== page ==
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pet adoption

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7-year-old cat who walked 12 miles to owners who gave him away finds forever family

A 7-year-old cat given away by his family walked 12 miles back home -- only to be given away again.

WRAL.com reported that, according to an April 4 Facebook post from the SPCA of Wake County, Toby, a fluffy orange and white cat, was given to another family but found his way back to his home.

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“When he arrived, he was met with heartbreak,” the post said. “The family he thought had loved him took him to a shelter and asked staff to euthanize him. The shelter called us at the SPCA to ask if we could take him in and help him find a new family. Of course we said YES!”

The animal shelter said it took Toby in from a county shelter at the end of February.

Toby was adopted by his new mom, Michele, on Friday the 13, SPCA of Wake County communications manager Tara Lynn said in a blog post.

“It’s funny. He’s very sweet, but he didn’t get along with his (feline) roommate,” Lynn told People Pets. “We thought he’d need to be adopted out as the only cat in a home, but his new family has two other cats and he’s fine with them. He’s just been through a lot and wasn’t settled yet.”

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Lynn told People that she wasn’t sure if Toby, who is FIV-positive, was given up by his family because of his disease, but it didn’t seem to impact interest from potential adopters.

“It’s cool, people were interested in him despite his FIV,” Lynn said.

Toby’s life with his forever family is captured on his own Instagram page, a.cat.named.toby. The page has more than 15,000 followers and includes a post supporting the SPCA of Wake County’s annual Dog Walk, which benefits all animals in the shelter.

Boy bullied for having different-colored eyes, cleft lip adopts cat that looks like him

A bullied Oklahoma boy and his adorable new best friend look like they could be twins — well, almost.

According to "Today," Madden Humphreys, 7, of Owasso started feeling sad after other children made fun of his cleft lip and different-colored eyes, also known as heterochromia iridium.

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“He wasn’t (insecure) until other kids started pointing it out to him and then saying not nice things to him,” his mother, Christina Humphreys, told "Today."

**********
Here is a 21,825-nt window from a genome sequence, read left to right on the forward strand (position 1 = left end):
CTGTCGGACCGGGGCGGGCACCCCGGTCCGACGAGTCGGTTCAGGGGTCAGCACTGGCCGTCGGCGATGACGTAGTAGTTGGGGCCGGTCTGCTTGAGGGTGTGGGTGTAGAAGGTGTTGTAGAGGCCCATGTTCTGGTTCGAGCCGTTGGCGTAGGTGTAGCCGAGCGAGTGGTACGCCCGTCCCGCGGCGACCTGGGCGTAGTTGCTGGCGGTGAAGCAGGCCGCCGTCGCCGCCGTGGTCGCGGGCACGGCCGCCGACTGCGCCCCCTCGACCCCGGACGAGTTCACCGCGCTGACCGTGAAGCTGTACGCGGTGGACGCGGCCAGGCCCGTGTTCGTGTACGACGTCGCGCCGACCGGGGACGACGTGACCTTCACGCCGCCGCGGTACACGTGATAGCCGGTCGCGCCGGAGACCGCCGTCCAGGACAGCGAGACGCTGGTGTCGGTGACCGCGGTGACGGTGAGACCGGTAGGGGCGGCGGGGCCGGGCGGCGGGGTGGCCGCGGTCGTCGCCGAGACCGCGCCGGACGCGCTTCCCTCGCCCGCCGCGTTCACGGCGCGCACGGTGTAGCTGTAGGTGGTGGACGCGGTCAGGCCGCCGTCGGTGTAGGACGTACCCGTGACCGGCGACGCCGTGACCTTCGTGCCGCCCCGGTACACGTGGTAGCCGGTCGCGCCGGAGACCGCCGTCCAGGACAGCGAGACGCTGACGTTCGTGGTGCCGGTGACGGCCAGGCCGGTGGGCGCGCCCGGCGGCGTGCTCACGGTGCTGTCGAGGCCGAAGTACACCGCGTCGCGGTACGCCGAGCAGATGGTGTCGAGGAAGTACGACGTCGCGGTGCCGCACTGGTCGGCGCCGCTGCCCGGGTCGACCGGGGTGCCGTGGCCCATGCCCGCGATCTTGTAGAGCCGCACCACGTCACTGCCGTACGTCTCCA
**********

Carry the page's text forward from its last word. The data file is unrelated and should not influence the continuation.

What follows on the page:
But Christina soon found something she knew would cheer him up — a rescue cat that looked like her son.

“Last week, a friend posted an image of the cat in our cleft moms group," she wrote in a now-viral post for Love What Matters. "This kitty was taken in by a rescue group in Minnesota. We knew immediately that this kitty was meant to be part of our family. Not only does he have a cleft lip like our 7-year-old son Madden, he also has complete heterochromia iridum, like Madden. They were destined to be best friends. Funny how a pet can make you feel less alone."

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Although money was tight, friends helped the family fund the road trip to Minnesota. There, they adopted the cat, Moon.

“We’re usually not spontaneous people, but we knew that we were meant to love this kitty," she wrote for Love What Matters. "Moon, the kitty, and Madden are the perfect companions for each other. In a word full of bullies and hateful words, we will choose to chase love. I think it’s safe to say that this kitty is love, and was certainly meant to be part of our journey and Madden’s journey."

You can follow Madden and Moon on Instagram at @maddenandmoon.

Read more here and here.

Rescue dog becomes K9 cop for a day

The Nebraska Humane Society and a local police department are teaming up to help give rescue dogs a new leash, er lease, on life.

It’s called K9 Cop For A Day and allows a dog from the rescue group to spend the day as an honorary member of the force.

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They do ride-alongs and meet the community. 

This time it was Mickey’s turn to put on the badge.

He’s a 6-year-old Bull Terrier and Staffordshire Bull Terrier mix. Mickey has been up for adoption since July and recently went out with the La Vista Police Department.